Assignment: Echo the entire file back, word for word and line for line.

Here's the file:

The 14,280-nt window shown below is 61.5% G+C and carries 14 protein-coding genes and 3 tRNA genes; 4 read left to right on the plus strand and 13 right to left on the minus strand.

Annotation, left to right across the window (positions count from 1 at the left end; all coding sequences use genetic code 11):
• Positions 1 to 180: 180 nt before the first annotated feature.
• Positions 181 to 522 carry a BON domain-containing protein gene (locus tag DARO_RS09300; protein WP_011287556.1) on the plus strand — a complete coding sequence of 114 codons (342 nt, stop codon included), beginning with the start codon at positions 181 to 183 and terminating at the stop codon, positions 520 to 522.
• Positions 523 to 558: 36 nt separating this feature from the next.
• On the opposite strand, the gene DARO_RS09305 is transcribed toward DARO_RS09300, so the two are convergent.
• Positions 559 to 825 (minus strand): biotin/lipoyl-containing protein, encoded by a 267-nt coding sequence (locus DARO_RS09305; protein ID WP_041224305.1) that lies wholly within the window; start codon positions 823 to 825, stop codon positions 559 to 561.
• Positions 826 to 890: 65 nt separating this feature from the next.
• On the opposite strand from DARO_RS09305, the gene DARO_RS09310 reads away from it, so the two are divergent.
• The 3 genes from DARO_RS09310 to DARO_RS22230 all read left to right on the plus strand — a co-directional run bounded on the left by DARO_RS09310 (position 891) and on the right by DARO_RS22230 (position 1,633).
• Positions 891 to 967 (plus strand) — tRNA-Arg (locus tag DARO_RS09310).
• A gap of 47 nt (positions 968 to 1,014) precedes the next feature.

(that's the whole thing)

The 14,280-nt window shown below is 61.5% G+C and carries 14 protein-coding genes and 3 tRNA genes; 4 read left to right on the plus strand and 13 right to left on the minus strand.

Annotation, left to right across the window (positions count from 1 at the left end; all coding sequences use genetic code 11):
• Positions 1 to 180: 180 nt before the first annotated feature.
• Positions 181 to 522 carry a BON domain-containing protein gene (locus tag DARO_RS09300; protein WP_011287556.1) on the plus strand — a complete coding sequence of 114 codons (342 nt, stop codon included), beginning with the start codon at positions 181 to 183 and terminating at the stop codon, positions 520 to 522.
• Positions 523 to 558: 36 nt separating this feature from the next.
• On the opposite strand, the gene DARO_RS09305 is transcribed toward DARO_RS09300, so the two are convergent.
• Positions 559 to 825 (minus strand): biotin/lipoyl-containing protein, encoded by a 267-nt coding sequence (locus DARO_RS09305; protein ID WP_041224305.1) that lies wholly within the window; start codon positions 823 to 825, stop codon positions 559 to 561.
• Positions 826 to 890: 65 nt separating this feature from the next.
• On the opposite strand from DARO_RS09305, the gene DARO_RS09310 reads away from it, so the two are divergent.
• The 3 genes from DARO_RS09310 to DARO_RS22230 all read left to right on the plus strand — a co-directional run bounded on the left by DARO_RS09310 (position 891) and on the right by DARO_RS22230 (position 1,633).
• Positions 891 to 967 (plus strand) — tRNA-Arg (locus tag DARO_RS09310).
• A gap of 47 nt (positions 968 to 1,014) precedes the next feature.